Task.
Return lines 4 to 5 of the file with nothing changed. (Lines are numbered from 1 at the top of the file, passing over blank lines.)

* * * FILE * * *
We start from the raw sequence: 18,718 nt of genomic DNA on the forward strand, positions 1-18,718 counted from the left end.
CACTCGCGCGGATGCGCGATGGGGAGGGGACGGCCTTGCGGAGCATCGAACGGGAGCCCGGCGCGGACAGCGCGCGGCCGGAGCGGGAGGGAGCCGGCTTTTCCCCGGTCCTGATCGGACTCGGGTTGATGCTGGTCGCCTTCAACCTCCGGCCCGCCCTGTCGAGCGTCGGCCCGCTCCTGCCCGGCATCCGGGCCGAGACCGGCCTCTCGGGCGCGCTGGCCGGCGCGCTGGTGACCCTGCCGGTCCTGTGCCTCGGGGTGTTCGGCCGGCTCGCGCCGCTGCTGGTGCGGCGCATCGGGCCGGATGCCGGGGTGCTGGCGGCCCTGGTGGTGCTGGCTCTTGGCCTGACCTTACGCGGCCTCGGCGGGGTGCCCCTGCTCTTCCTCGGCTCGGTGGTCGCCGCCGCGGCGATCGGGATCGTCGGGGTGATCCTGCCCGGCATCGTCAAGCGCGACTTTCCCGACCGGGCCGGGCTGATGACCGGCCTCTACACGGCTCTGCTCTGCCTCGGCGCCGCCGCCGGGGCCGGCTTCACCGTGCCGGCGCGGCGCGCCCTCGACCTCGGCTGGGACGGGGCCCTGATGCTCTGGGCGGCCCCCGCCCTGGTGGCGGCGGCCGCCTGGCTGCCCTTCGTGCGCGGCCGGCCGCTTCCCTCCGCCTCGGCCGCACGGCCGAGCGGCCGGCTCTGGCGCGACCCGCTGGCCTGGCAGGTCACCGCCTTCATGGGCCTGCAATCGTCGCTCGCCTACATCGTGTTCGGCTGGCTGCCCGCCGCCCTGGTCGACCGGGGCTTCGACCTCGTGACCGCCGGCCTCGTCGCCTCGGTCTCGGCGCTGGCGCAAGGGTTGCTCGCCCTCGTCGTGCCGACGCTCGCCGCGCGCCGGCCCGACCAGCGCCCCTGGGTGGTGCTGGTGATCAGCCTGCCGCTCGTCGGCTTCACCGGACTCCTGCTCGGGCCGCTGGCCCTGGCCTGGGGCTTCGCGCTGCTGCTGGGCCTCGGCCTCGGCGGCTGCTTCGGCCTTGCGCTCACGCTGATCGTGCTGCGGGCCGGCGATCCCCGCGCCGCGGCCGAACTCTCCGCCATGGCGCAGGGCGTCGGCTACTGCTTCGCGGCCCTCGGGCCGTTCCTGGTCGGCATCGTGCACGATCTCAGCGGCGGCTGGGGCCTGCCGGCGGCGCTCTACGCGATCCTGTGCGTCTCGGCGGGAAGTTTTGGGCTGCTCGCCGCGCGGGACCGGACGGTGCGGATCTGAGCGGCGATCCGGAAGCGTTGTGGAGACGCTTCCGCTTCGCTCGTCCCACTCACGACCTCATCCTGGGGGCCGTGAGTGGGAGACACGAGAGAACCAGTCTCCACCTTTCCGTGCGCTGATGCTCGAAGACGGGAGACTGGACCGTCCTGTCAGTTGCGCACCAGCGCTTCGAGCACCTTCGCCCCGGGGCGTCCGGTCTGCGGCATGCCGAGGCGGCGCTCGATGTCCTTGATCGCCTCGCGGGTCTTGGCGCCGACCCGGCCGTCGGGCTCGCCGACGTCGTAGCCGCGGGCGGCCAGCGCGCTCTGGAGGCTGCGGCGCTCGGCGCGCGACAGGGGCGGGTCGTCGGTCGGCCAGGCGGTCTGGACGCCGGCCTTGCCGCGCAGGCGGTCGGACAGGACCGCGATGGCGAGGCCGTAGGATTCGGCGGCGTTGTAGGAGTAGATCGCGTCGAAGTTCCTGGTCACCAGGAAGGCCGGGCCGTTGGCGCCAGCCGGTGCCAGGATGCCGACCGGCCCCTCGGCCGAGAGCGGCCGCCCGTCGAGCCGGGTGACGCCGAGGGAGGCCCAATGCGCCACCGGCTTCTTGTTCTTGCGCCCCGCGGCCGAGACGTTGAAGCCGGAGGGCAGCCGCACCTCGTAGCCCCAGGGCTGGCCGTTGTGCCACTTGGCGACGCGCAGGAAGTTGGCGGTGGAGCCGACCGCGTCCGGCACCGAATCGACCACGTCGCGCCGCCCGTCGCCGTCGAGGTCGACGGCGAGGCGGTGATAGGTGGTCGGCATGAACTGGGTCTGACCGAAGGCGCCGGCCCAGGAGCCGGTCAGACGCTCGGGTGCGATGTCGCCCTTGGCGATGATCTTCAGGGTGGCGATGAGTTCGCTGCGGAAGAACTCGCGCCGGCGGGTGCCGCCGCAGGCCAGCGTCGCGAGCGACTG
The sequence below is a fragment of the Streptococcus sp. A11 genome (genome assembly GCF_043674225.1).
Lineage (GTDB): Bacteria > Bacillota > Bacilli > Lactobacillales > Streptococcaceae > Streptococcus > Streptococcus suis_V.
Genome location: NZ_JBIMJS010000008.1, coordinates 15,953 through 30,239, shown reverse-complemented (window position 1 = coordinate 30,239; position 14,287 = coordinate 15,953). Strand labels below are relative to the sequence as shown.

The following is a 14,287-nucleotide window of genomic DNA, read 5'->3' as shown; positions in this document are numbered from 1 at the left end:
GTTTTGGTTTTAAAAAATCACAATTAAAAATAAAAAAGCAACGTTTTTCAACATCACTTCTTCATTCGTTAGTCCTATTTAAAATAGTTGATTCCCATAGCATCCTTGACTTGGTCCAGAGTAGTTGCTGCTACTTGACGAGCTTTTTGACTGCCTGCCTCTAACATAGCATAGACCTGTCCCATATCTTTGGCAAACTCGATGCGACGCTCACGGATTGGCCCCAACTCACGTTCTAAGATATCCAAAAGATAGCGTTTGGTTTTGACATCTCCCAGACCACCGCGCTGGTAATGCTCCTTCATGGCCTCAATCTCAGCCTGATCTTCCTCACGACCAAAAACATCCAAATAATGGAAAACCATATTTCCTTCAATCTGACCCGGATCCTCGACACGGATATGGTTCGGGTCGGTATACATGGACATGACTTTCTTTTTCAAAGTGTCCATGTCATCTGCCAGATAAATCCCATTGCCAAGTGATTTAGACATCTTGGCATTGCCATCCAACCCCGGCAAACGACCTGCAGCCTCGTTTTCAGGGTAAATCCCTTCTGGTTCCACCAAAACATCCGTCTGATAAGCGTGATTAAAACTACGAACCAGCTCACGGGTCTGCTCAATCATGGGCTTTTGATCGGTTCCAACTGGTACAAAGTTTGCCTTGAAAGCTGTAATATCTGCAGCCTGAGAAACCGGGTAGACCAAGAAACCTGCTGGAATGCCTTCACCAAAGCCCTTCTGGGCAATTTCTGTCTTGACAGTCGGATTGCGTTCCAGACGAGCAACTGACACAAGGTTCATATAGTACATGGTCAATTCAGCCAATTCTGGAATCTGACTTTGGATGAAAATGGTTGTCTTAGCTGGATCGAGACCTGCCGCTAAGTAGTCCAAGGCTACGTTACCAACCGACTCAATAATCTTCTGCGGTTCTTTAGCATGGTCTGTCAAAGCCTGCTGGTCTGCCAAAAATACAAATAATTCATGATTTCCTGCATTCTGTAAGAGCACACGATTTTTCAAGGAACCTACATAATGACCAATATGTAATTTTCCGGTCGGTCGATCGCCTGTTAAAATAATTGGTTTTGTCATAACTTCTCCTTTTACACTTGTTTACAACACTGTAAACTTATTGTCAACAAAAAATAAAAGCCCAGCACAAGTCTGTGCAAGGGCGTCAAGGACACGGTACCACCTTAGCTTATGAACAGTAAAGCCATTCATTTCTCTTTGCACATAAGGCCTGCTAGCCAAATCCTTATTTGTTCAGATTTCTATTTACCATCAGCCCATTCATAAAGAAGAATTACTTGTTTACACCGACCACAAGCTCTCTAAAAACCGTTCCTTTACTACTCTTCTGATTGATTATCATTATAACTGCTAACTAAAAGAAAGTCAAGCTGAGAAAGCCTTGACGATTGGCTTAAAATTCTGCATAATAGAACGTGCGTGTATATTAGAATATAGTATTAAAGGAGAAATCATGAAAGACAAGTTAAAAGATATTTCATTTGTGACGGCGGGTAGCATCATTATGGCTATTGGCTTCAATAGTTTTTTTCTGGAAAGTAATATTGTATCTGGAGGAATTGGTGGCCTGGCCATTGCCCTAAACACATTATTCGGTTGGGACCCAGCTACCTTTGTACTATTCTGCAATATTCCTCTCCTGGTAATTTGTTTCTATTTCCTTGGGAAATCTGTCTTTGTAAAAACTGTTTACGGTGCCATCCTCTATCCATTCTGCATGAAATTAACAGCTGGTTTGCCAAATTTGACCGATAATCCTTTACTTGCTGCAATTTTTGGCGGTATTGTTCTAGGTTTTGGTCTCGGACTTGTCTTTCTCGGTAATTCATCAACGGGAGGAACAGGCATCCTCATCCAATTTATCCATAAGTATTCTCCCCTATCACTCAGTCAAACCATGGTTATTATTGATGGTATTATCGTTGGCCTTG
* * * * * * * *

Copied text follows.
Lineage (GTDB): Bacteria > Bacillota > Bacilli > Lactobacillales > Streptococcaceae > Streptococcus > Streptococcus suis_V.
Genome location: NZ_JBIMJS010000008.1, coordinates 15,953 through 30,239, shown reverse-complemented (window position 1 = coordinate 30,239; position 14,287 = coordinate 15,953). Strand labels below are relative to the sequence as shown.